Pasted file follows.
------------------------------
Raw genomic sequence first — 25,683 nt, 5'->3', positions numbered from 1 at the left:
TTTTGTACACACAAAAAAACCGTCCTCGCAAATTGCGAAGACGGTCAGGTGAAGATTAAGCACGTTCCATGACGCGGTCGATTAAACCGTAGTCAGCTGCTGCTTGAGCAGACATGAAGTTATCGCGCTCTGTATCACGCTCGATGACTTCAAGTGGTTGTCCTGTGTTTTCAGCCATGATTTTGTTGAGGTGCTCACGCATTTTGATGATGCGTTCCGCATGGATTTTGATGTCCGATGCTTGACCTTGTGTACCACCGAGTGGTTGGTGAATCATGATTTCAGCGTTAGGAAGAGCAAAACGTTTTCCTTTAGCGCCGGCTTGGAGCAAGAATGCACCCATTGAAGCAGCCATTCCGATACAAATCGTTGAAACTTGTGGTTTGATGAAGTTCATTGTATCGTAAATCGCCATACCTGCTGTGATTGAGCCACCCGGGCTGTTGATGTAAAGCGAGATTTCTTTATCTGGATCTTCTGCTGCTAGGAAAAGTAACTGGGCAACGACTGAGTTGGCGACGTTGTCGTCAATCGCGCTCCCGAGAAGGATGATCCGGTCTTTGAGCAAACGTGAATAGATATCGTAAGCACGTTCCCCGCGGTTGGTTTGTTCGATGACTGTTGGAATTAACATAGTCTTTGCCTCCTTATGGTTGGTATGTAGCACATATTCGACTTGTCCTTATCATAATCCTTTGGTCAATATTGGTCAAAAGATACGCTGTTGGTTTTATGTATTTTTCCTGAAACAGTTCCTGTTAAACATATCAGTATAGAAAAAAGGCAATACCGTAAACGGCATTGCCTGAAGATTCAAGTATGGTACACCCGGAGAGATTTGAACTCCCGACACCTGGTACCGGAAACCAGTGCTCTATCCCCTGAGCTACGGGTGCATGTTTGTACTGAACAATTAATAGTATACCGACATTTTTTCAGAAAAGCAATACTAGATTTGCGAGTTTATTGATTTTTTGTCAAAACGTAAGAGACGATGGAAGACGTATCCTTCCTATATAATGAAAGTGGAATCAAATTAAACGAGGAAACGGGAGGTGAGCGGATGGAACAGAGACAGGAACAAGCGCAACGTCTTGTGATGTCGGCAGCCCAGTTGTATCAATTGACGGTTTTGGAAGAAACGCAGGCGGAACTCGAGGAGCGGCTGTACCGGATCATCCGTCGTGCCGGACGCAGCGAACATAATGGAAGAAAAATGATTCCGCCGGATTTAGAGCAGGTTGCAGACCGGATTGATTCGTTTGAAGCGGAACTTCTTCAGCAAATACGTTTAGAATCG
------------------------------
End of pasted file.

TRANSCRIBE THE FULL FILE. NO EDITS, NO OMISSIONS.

Raw genomic sequence first — 25,683 nt, 5'->3', positions numbered from 1 at the left:
TTTTGTACACACAAAAAAACCGTCCTCGCAAATTGCGAAGACGGTCAGGTGAAGATTAAGCACGTTCCATGACGCGGTCGATTAAACCGTAGTCAGCTGCTGCTTGAGCAGACATGAAGTTATCGCGCTCTGTATCACGCTCGATGACTTCAAGTGGTTGTCCTGTGTTTTCAGCCATGATTTTGTTGAGGTGCTCACGCATTTTGATGATGCGTTCCGCATGGATTTTGATGTCCGATGCTTGACCTTGTGTACCACCGAGTGGTTGGTGAATCATGATTTCAGCGTTAGGAAGAGCAAAACGTTTTCCTTTAGCGCCGGCTTGGAGCAAGAATGCACCCATTGAAGCAGCCATTCCGATACAAATCGTTGAAACTTGTGGTTTGATGAAGTTCATTGTATCGTAAATCGCCATACCTGCTGTGATTGAGCCACCCGGGCTGTTGATGTAAAGCGAGATTTCTTTATCTGGATCTTCTGCTGCTAGGAAAAGTAACTGGGCAACGACTGAGTTGGCGACGTTGTCGTCAATCGCGCTCCCGAGAAGGATGATCCGGTCTTTGAGCAAACGTGAATAGATATCGTAAGCACGTTCCCCGCGGTTGGTTTGTTCGATGACTGTTGGAATTAACATAGTCTTTGCCTCCTTATGGTTGGTATGTAGCACATATTCGACTTGTCCTTATCATAATCCTTTGGTCAATATTGGTCAAAAGATACGCTGTTGGTTTTATGTATTTTTCCTGAAACAGTTCCTGTTAAACATATCAGTATAGAAAAAAGGCAATACCGTAAACGGCATTGCCTGAAGATTCAAGTATGGTACACCCGGAGAGATTTGAACTCCCGACACCTGGTACCGGAAACCAGTGCTCTATCCCCTGAGCTACGGGTGCATGTTTGTACTGAACAATTAATAGTATACCGACATTTTTTCAGAAAAGCAATACTAGATTTGCGAGTTTATTGATTTTTTGTCAAAACGTAAGAGACGATGGAAGACGTATCCTTCCTATATAATGAAAGTGGAATCAAATTAAACGAGGAAACGGGAGGTGAGCGGATGGAACAGAGACAGGAACAAGCGCAACGTCTTGTGATGTCGGCAGCCCAGTTGTATCAATTGACGGTTTTGGAAGAAACGCAGGCGGAACTCGAGGAGCGGCTGTACCGGATCATCCGTCGTGCCGGACGCAGCGAACATAATGGAAGAAAAATGATTCCGCCGGATTTAGAGCAGGTTGCAGACCGGATTGATTCGTTTGAAGCGGAACTTCTTCAGCAAATACGTTTAGAATCG